Mark Chacksfield QC

CALL: 1999 (England & Wales 1999, Ireland 2021) | SILK: 2019
Mark Chacksfield QC
Formerly a sector leading IP junior, having taken silk in 2019 Mark is now forging an impressive reputation as an innovative and responsive silk in complex pharmaceutical, biopharmaceutical and telecoms patent actions.

Mark has appeared in many of the leading patent cases over recent years, where he has a stellar reputation, but also attracts a loyal following across the entire range of IP and media cases.

He is praised for his deep understanding of the law, innovative and inventive mind, and his impressive work ethic.

  • Experience

    Patents & SPCs

    • Optis Cellular Technology LLC v Apple Retail [2021] EWHC 1739 (Pat): this was a further successful patent validity and  infringement claim brought against Apple in Optis’ ongoing litigation. In particular Mark ran and defended against the potentially enormously important novel ‘estoppel’ defence advanced by Apple, to the effect that the alleged ‘late’ declaration by Optis’ forerunner in title barred Optis from enforcing its patent rights in the UK.
    • Vestel Elektronik v Access Advance LLC [2020] EWCA Civ 440, [2021] 4 W.L.R. 60, [2021] F.S.R. 28: this jurisdictional appeal involved a novel attempt by an implementer of the HEVC/H.265 standard to bring a claim for a FRAND declaration against the administrator of a patent pool and a patentee therewithin.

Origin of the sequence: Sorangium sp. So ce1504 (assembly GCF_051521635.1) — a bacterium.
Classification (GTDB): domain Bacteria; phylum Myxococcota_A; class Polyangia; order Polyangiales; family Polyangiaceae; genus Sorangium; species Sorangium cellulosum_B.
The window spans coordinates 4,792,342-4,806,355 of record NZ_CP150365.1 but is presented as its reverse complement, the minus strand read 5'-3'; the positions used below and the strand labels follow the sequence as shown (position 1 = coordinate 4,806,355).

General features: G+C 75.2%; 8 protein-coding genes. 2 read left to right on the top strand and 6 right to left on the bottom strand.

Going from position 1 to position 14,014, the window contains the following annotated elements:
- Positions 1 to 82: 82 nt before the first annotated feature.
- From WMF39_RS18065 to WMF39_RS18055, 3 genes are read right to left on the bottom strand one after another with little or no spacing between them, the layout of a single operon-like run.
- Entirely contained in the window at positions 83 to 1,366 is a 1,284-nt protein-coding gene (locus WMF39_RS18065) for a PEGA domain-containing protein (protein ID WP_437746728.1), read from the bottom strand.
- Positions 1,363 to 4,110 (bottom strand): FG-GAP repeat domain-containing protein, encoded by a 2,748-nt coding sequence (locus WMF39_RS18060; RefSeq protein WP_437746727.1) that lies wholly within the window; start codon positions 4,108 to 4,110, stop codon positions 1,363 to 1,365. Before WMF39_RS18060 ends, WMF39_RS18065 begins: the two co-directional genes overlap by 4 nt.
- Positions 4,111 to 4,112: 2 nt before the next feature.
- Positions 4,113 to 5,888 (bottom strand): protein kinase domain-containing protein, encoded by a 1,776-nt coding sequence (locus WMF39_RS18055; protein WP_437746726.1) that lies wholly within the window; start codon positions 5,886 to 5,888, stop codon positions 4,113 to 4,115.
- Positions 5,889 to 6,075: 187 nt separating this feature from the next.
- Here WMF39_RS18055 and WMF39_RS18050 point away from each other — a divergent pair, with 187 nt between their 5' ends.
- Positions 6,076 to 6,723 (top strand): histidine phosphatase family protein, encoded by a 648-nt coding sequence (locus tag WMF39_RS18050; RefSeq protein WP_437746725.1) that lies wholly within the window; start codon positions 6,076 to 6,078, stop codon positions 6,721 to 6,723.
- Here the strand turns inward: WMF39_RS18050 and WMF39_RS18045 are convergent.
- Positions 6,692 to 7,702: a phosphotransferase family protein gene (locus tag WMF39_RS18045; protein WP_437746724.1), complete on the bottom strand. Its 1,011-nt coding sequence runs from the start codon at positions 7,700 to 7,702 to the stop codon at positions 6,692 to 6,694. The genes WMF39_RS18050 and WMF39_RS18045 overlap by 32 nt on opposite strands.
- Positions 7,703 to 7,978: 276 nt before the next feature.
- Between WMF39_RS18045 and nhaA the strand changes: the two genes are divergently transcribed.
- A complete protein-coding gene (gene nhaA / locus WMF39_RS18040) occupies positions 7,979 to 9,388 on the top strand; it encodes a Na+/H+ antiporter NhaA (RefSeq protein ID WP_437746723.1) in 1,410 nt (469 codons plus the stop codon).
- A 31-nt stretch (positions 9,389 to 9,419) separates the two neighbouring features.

• Optis Cellular Technology LLC v Apple Retail [2020] EWHC 2746: a successful patent validity and infringement claim brought against Apple, and potentially opening the door to a FRAND determination in a claim publicly valued by Apple as being worth up to US$8 billion.
    • Pfizer v F Hoffmann-La Roche AG [2019] EWHC 1520, [2019] RPC 14: this case remains unique as the first successful defence by a patentee of an ‘Arrow’ declaration. Involving extensive questions of the law of declaratory relief and also of Belgian practice and procedure, the Court for the first time held that no declaration should be granted, and therefore refused to opine on the underlying technical issues.
    • Actavis Group PTC EFH v ICOS Corp [2019] UKSC 15, [2020] 1 ALL E.R. 213, [2019] RPC 9: the leading Supreme Court decision considering the correct approach to obviousness in UK law.
    • Eli Lilly v Genentech [2019] EWHC 387, [2019] WLUK 15: described by Arnold J as one of the most complex patent cases he had ever tried, this biopharmaceutical infringement/validity action involved 24 reports from 9 experts running to close to 700 pages.  Its focus was on the treatment of rheumatoid arthritis and psoriasis using inhibitory antibodies to the interleukin IL-17A/F, and infringement by Lilly’s ixekizumab MAb product.  See also the parallel SPC decision [2019] EWHC 388, [2019] 3 WLUK 4.
    • Technetix v Teleste [2019] EWHC 126 (IPEC), [2019] F.S.R. 19: an IPEC validity and infringement action notable for both being the first attempt to introduce into the UK a Formstein/ensnarement defence to infringement by equivalents, and also for being a case in which Mark’s client, the Defendant, was successful having chosen not to call their own evidence in the light of the cross examination of the Claimant’s expert.